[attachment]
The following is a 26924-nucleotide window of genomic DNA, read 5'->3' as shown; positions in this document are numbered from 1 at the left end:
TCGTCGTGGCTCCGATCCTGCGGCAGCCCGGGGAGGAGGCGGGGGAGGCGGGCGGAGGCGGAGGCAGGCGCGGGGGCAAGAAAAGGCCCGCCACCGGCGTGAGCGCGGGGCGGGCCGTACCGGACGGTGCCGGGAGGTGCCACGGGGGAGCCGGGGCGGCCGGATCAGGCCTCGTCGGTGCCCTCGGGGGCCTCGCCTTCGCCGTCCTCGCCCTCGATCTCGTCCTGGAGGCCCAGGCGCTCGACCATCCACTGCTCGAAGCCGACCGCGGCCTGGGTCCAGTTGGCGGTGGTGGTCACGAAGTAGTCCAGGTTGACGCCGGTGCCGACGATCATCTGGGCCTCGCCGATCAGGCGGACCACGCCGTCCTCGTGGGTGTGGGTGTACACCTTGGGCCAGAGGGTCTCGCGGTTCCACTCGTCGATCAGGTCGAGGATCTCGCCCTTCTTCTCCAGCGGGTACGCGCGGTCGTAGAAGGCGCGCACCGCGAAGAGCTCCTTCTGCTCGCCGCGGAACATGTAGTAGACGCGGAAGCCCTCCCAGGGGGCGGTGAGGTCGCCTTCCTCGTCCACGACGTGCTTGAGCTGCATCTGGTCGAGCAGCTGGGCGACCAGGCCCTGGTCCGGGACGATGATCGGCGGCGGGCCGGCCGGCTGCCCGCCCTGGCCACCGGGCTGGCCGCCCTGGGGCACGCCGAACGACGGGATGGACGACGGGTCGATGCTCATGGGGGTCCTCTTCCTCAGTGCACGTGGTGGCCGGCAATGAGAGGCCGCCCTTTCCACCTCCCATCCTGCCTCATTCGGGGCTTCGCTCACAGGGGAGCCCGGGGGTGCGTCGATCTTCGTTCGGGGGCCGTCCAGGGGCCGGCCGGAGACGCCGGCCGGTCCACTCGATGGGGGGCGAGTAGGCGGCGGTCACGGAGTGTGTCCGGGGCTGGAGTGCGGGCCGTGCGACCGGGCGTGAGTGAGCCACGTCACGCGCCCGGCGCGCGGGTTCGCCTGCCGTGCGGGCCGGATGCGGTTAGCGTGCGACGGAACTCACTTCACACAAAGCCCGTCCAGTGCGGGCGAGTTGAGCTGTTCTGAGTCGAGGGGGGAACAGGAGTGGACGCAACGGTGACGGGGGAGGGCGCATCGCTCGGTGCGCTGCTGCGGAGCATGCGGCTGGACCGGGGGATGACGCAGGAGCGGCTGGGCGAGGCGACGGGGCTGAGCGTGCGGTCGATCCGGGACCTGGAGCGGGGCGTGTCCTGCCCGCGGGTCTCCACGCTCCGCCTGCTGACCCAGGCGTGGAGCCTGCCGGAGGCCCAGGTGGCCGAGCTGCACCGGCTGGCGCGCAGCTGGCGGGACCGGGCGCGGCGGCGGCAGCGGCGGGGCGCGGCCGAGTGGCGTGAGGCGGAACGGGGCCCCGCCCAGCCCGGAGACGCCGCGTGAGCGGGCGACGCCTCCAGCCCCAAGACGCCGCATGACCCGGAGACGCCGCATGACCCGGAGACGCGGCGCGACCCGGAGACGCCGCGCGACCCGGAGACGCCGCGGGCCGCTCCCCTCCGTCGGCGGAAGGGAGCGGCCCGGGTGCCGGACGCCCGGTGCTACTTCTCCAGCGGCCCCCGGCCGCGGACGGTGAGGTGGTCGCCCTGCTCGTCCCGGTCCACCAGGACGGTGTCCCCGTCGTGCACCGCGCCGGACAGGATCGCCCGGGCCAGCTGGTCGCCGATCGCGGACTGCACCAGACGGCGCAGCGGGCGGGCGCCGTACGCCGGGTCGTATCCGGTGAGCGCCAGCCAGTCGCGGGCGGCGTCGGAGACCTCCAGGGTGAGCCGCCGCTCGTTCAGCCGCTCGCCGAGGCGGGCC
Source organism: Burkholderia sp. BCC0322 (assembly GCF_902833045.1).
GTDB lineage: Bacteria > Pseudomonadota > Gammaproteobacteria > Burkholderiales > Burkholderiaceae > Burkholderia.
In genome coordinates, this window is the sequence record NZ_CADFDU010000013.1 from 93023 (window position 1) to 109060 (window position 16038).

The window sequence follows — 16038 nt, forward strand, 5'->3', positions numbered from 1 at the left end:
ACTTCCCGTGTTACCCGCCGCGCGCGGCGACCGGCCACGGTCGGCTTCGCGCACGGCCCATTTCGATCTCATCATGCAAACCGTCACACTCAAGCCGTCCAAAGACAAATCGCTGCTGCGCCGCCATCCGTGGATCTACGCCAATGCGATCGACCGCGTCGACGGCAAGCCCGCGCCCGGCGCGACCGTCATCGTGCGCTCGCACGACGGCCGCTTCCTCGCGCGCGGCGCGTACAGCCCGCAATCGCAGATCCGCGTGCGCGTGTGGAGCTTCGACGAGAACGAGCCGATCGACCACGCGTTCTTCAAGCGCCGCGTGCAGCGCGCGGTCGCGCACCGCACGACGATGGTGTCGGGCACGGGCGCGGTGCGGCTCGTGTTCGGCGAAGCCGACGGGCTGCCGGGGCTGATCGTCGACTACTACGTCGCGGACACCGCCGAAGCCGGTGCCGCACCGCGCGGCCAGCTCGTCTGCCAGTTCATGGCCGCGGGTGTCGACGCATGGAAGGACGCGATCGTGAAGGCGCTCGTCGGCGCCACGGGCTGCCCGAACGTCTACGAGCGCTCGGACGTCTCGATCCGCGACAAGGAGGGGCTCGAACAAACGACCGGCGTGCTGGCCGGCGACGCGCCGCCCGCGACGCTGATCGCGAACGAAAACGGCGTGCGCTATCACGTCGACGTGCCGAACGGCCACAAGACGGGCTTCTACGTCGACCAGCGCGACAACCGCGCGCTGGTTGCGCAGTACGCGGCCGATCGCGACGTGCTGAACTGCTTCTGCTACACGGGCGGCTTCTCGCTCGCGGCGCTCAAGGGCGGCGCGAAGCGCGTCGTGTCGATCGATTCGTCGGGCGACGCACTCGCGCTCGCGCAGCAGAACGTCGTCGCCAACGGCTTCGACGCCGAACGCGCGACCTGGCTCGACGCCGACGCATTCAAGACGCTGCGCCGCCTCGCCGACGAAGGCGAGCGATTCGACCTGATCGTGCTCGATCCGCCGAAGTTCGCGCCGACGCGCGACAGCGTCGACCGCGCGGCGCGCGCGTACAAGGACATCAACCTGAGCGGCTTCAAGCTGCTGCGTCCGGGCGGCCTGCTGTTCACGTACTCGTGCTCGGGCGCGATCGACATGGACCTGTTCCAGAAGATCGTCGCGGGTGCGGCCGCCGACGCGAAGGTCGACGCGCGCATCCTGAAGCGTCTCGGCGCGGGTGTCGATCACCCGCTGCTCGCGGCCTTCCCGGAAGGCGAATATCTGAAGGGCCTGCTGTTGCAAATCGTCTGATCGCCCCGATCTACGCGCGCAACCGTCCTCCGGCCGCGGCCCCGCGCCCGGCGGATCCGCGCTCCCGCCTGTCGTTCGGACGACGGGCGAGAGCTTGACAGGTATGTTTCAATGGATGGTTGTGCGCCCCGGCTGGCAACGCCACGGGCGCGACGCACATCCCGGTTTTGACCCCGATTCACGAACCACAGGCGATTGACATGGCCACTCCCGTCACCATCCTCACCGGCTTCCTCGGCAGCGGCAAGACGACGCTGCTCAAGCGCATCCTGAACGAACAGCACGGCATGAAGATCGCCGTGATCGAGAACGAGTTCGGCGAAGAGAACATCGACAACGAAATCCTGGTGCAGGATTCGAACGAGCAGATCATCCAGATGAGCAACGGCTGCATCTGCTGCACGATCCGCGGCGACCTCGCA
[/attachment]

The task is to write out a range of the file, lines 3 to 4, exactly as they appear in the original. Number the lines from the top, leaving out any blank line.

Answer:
Source organism: Burkholderia sp. BCC0322 (assembly GCF_902833045.1).
GTDB lineage: Bacteria > Pseudomonadota > Gammaproteobacteria > Burkholderiales > Burkholderiaceae > Burkholderia.